In terms of trends in the world of emerging Emirati and local artists, Zammit expressed “a strong wish to stay close to regional roots when exploring the works of regional designers. For these designers, “translating their identity through the products they are producing is crucial.” Lebanese designer Nada Debs agrees. “A lot of Middle Easterner designers, such as myself, have been brought up abroad , and have this urge to come back to the Middle East to explore their own identity and roots, and they have brought back something new to Middle Eastern design: a new outlook and [a new approach to] the craft, searching for a style that reflects their background.” Yet this fresh perspective can sometimes clash with traditional mores, as local designer Khalid Shafar explained: “The cultural barriers in certain societies - especially the Gulf - make it very difficult for some designers and artists to express themselves and their passion to create, due to family and cultural constrains and concerns. Many subjects are considered controversial and can be interpreted negatively in certain circles, limiting the artist’s self-expression and way of thinking.”(Right: work by Jaehyo Lee/ _CROFT)
However, Shafar continues, “With the change in the demographic map of the Middle East and the shift towards a more cosmopolitan crowd, the demand for more collectable and limited edition art and design objects is on the rise.” And Design Days Dubai aims to promote this emerging market to the fullest. “There is a strong need to open a dialogue between designers and the industry,” Zammit says. “In the UAE only, the country has all major heavy industries available, we must now facilitate the production and support of the young designers with them.” (Upper Left: "Intarsia and Lathe 1" by Phillipe Malouin, photography by Ad Achkar. Lower Left: Designer Khalis Shafar with one of his works. Both designers represented by Carwan Gallery).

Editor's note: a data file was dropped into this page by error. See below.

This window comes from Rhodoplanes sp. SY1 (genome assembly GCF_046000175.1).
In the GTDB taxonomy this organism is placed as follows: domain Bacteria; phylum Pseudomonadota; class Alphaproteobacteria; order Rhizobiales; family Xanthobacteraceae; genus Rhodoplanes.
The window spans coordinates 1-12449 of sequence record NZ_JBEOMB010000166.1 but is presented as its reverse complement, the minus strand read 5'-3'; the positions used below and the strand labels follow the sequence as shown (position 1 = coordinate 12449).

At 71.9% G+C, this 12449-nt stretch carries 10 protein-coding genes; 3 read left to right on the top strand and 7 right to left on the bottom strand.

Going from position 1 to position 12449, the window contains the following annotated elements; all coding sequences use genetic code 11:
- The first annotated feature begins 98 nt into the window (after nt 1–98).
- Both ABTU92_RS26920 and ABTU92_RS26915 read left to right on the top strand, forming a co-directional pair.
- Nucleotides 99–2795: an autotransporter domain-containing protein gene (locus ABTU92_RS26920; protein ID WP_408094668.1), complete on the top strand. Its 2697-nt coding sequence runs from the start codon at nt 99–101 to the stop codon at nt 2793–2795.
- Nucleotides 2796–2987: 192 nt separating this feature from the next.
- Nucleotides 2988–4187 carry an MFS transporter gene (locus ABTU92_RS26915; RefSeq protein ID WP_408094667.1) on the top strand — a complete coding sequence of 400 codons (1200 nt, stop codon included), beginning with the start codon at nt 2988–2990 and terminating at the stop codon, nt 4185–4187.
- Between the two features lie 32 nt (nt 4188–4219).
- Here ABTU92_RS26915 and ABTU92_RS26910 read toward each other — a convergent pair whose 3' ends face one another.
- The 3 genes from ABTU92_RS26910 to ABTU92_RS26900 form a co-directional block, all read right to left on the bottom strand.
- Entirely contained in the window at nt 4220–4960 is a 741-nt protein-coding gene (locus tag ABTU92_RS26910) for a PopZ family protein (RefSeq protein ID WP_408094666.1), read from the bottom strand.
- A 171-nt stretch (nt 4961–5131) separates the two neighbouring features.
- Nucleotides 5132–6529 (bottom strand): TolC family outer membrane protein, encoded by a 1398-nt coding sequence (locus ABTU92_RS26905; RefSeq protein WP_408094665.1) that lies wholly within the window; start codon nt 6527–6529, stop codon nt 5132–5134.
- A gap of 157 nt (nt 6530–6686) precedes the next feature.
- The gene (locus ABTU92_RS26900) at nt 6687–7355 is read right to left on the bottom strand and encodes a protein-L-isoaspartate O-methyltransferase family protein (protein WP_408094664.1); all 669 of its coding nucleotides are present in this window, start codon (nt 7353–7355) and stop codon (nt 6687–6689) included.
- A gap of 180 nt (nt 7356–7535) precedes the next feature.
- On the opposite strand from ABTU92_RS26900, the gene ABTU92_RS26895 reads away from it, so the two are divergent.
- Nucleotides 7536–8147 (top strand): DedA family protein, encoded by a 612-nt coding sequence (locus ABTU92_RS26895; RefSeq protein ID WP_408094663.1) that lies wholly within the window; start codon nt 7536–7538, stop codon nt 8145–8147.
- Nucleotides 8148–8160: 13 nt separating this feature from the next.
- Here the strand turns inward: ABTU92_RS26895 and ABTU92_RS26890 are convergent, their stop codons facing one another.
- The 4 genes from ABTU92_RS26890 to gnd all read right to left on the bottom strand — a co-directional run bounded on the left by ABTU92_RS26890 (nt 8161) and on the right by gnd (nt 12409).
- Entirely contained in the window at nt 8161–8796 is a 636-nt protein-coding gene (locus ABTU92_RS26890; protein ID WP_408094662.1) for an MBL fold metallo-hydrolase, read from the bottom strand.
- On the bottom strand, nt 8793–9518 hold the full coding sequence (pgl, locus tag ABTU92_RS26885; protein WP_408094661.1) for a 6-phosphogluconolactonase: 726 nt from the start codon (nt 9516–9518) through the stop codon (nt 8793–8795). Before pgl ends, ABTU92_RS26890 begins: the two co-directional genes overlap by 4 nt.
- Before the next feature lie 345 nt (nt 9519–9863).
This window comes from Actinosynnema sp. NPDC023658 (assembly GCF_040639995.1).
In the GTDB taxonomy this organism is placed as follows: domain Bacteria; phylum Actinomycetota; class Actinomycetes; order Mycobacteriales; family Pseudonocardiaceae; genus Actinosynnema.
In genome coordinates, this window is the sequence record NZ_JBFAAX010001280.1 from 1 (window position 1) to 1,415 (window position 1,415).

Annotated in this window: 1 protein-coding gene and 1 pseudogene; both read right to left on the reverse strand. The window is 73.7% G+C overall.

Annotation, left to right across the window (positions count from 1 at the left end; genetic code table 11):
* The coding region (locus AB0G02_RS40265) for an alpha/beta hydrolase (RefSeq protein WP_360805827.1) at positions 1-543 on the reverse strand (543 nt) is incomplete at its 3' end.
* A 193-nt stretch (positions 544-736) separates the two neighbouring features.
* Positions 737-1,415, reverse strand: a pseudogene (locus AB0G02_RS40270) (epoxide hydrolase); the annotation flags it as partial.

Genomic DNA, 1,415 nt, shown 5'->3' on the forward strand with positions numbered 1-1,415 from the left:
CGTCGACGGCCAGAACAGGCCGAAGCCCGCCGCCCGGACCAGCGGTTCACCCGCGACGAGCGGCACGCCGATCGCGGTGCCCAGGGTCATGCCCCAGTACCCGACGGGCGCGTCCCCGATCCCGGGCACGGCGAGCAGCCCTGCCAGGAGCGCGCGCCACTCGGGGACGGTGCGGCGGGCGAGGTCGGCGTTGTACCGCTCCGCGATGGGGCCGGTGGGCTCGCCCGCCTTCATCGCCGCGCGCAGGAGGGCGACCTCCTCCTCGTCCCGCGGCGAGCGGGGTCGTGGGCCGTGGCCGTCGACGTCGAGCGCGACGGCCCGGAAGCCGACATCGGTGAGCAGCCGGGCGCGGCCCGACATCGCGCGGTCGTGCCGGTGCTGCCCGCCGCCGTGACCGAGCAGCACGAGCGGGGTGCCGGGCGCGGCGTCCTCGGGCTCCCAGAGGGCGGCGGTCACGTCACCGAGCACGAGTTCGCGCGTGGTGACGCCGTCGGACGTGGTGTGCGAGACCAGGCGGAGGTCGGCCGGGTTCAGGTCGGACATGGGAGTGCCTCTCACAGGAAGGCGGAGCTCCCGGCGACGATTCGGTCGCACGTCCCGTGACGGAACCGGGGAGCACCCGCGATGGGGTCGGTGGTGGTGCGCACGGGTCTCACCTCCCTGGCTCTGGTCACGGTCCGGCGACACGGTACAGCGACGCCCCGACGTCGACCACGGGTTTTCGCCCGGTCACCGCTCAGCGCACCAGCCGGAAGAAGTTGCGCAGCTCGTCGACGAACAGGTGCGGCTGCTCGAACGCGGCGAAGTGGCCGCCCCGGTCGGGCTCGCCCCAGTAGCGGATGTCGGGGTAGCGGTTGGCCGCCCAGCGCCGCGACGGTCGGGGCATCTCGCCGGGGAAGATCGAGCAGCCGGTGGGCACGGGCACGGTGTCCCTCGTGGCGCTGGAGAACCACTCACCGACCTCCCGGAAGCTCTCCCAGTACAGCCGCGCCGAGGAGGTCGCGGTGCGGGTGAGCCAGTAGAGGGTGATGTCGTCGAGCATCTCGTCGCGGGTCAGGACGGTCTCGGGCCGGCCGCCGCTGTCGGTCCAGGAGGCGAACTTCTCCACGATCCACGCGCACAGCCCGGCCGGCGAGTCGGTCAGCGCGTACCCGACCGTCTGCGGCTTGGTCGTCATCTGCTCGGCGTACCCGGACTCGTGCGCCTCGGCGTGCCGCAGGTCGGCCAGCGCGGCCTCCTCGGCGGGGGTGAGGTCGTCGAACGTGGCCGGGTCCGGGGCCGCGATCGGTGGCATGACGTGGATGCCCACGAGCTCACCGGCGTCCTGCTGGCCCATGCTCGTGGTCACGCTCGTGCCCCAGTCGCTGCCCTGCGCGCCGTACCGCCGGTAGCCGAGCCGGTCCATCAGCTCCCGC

In addition to the works on display, Design Days Dubai will feature an abundance of programs and events accentuating the multi-faceted field of design and architecture. “The education program will focus on cultural exchange, practical hands-on activities, but also trend forecasting and a deeper knowledge of the design market,” said Zammit. Some highlights include a performance installation by Studio Drift; the launch of WTD, a new architecture and design magazine published in the UAE; and two mentorship sessions taught by Nada Debs for student designers.
Above Left: PP Blue Rope by Tom Price/Victor Hunt DesignArt Dealer; Above Right: Nails Sofa by Leo Capote/Coletivo Amor de Madre.
Design Days Dubai runs from March 18-21 in downtown Dubai. Stay tuned next week for more coverage of Art Dubai!
All Images courtesy of Design Days Dubai; Written by MutualArt Writer L. Meir